Put a breakpoint just before the call preceding the suspicious code snippet and examine the arguments that are passed into the subroutine: the code struct and the vendor name. Sure enough we're on the right track. Step into the subroutine. There are two types of calls inside. The first one takes the vendor name as input (and _only_ the vendor name!), while the second routine is fed by the vendor keys. The second call proves to host some encryption algorithm, while the first one is ... (you should be able to guess it) ... a checksum over the vendor name:
33F6 xor esi, esi ;count variable 0 .. 3 B835C90415 mov eax, 1504C935 ;put seed in eax ... 8B54240C mov edx, dword ptr [esp+0C] ;this one is the vendor name ... :loop 0FBE3A movsx edi, byte ptr [edx] ;read one character from vendor name 8D0CF500000000 lea ecx, dword ptr [8*esi+0x0] 42 inc edx ;increase edx for the next character D3E7 shl edi, cl ;move char 0..3 bytes higher 33C7 xor eax, edi ;in eax the output accumulates 46 inc esi 83FE04 cmp esi, 0x4 7C02 jl still_the_same_dword: 33F6 xor esi, esi ;esi should count to 3 only :still_the_same_dword 803A00 cmp byte ptr [edx], 00 ;loop until whole name processed 75E4 jne loop: ...
Watch this code snippet working in the debugger. Then its function becomes clear instantly: starting from the seed 1504c935 the vendor name is XORed character by character. The first character of the vendor name string is XORed with the lowest byte of eax, the second one with the next byte of eax, and so on. Now we should examine this procedure as it takes place during the initialization process of your target. Start again from the assignment of the error code -44 (You might fake the code struct that is handed to lc_init in order to force the error, or -better- try the dead listing approach). After a short search you'll land into the same routine - with slight modifications most probable due to the new compilation of the code.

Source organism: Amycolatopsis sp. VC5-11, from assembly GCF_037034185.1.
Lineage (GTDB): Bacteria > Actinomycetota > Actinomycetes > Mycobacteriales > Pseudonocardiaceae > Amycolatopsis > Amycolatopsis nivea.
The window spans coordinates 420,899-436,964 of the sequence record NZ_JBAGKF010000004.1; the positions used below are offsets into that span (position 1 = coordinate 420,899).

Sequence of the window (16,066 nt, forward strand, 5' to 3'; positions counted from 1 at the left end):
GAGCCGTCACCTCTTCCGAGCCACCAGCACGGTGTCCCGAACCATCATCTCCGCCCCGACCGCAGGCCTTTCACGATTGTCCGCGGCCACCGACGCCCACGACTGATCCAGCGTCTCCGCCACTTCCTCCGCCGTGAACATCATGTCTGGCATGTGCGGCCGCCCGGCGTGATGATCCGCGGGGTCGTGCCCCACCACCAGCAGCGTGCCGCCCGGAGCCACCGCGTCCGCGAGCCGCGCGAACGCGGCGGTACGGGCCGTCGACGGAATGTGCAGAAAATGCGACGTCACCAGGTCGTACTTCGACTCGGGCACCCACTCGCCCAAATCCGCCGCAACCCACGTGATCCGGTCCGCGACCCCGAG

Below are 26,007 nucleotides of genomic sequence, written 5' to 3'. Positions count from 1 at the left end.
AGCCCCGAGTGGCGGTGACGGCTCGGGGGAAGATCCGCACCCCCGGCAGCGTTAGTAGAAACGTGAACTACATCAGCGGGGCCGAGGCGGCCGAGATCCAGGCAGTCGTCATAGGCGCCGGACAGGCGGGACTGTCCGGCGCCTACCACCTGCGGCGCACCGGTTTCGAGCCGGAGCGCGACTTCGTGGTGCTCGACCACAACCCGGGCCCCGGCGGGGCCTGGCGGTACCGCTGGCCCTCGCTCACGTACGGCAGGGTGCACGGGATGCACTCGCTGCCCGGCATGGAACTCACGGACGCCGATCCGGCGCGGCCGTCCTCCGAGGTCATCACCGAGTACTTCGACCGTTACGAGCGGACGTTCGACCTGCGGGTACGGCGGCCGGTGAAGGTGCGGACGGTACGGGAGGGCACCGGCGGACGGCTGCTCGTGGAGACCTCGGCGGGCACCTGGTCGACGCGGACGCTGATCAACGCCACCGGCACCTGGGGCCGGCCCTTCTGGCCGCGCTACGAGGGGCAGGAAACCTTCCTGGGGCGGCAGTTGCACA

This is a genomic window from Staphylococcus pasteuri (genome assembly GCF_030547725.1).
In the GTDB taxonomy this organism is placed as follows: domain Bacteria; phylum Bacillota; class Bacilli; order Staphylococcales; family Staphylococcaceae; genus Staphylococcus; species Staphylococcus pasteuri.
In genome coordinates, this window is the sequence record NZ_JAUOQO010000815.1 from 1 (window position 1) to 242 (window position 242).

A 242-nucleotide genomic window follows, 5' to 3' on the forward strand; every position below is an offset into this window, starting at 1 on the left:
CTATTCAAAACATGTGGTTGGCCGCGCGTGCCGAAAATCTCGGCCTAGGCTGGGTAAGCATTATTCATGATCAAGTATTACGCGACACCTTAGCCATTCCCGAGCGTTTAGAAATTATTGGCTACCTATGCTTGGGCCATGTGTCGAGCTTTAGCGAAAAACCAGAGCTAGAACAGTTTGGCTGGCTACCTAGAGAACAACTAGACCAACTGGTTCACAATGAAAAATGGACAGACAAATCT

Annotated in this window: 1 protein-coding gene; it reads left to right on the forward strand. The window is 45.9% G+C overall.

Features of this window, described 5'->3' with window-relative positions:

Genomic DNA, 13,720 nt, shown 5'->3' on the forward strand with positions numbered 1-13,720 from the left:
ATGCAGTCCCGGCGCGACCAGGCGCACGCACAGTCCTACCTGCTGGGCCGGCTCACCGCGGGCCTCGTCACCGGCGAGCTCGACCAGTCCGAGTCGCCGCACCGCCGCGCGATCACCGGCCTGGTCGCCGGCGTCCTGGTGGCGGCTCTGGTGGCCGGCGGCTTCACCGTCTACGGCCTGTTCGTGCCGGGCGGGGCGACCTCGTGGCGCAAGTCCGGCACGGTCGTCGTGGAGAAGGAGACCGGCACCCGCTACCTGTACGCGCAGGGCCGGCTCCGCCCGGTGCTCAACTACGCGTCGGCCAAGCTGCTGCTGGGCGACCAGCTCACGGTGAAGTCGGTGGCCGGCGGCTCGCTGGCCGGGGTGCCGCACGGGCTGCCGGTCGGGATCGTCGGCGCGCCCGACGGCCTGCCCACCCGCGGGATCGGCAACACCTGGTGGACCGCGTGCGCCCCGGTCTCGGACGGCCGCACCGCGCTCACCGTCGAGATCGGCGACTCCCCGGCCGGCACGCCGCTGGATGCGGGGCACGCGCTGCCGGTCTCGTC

The next step is obvious: Patch the lmgr326a.dll (or your equivalent, if using a different Flexlm SDK). Replace the original seed by the one used within the lmgr-DLL from Your target. Run genlic32.exe again,
.. et voilą .. no more bad vendor keys
3.) Compiling a license key generator
But still we don't have enough control over the license generation. There are a couple of open points: First of all, older license schemes require longer security(?) strings, which can not be generated with genlic32. Moreover there are implementations with dongles, that require the incorporation of a so called vendor defined hostid. All this can be achieved by a specialized license generator program. Globetrotter guys are nice enough to supply us with the source code of this. It is called lmcrypt.c. The following paragraph shall describe, how to get this working. So prepare your favorite C compiler. Include the lmgr-DLL that came with the Flexlm SDK. Read the manuals on how to use lmcrypt. You might also check the vendor defined hostid section, when dealing with these kind of things. You should prepare a prototype of the license file, i.e. the desired one with the exception of the right security string. Maybe you can get a time limited demo license (I admit, that this is quite lame, one the other hand the Flexlm manual describe everything You need to know to write a prototype by your own).
Now lets prepare the compilation of lmcrypt. Actually lmcrypt uses five imports from the dll. The following is the example on how to bind the lmgr-dll to lmcrypt in Borland C/C++ compiler.